Japan Agrees to Cut Iranian Oil Imports

Posted January 12th, 2012 at 1:10 am (UTC-5)
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Japan has promised to reduce Iranian oil imports in support of U.S. sanctions aimed at pressuring Iran to end its controversial nuclear program.

Finance Minister Jun Azumi said Thursday that Japan – which relies on Iran for 10 percent of its oil – will take “concrete steps” to cut the amount of oil it imports from Iran.

“We intend to further reduce the 10 percent share [of oil exports we get from Iran] in a planned manner as quickly as possible.”

Azumi says Japan has already been steadily reducing Iranian oil imports over the past five years. He says Tokyo understands the Iranian nuclear issue is of international concern.

“Nuclear development is something the world cannot shut its eyes to, and so we do understand the United States' position.”

Azumi made his comments after meeting with U.S. Treasury Secretary Timothy Geithner, who immediately welcomed the move.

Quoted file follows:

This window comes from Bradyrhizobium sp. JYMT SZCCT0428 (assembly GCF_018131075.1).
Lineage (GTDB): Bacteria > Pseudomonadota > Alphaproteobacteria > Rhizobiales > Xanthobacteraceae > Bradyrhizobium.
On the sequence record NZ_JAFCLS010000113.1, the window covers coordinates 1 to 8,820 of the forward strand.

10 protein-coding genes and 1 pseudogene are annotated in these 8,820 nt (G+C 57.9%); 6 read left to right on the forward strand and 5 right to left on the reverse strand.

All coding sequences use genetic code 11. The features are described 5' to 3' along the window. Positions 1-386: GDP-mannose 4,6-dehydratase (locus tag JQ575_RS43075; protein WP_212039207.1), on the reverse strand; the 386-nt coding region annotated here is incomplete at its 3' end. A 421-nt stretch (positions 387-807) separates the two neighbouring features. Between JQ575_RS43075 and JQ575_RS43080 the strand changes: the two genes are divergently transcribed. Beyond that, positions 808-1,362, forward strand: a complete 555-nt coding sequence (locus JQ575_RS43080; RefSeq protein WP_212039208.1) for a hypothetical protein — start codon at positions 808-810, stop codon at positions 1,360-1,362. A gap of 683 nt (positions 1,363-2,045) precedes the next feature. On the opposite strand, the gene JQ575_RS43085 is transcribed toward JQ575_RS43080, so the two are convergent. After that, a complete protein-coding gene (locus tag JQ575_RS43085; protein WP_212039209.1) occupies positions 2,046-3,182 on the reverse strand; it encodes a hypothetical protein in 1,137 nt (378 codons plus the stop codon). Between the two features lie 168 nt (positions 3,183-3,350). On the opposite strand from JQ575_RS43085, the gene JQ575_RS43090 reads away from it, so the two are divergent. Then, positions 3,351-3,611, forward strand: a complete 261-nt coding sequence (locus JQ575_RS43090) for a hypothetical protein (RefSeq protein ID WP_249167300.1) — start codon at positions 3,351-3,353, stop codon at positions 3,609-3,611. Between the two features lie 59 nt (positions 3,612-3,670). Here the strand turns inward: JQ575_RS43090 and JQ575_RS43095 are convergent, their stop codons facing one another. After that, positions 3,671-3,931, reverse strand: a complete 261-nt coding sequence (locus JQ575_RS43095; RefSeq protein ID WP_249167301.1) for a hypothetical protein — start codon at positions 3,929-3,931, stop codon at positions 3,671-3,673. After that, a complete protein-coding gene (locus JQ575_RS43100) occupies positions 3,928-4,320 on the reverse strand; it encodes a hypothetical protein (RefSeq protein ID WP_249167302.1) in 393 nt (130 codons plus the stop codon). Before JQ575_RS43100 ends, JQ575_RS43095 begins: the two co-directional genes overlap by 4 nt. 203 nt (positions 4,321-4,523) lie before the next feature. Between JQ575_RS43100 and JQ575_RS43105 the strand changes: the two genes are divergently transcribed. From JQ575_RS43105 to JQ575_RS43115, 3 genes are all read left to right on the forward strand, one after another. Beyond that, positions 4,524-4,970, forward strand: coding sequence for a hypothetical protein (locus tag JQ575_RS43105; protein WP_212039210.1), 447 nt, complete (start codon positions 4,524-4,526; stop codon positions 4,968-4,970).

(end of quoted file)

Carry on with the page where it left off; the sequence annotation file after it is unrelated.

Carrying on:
“We very much appreciate the support Japan has provided standing with us and the international community in support of this very important strategic objective.”

Geithner is on a three-day diplomatic tour of China and Japan. He is attempting to secure international support for new U.S. penalties that bar foreign banks that do business with Iran's central bank – which processes most oil purchases in Iran – from U.S. financial markets.

“We are exploring ways, as I said, to cut off the central bank from the international financial system and to reduce the earnings Iran derives from its oil exports.”

Geithner said his Asia trip is part of the early stages of a broad, global diplomatic effort to increase pressure on Tehran, which Washington suspects is secretly working to develop nuclear weapons. Iran says its nuclear objectives are peaceful.

On Wednesday, Geithner wrapped up a two-day visit with Chinese officials in Beijing. But China gave no public hint it is willing to go along with the U.S. measures.

China – which buys almost one-third of Iran's oil exports – says the sanctions are unilateral and predicts they will not be effective in gaining Iran's cooperation.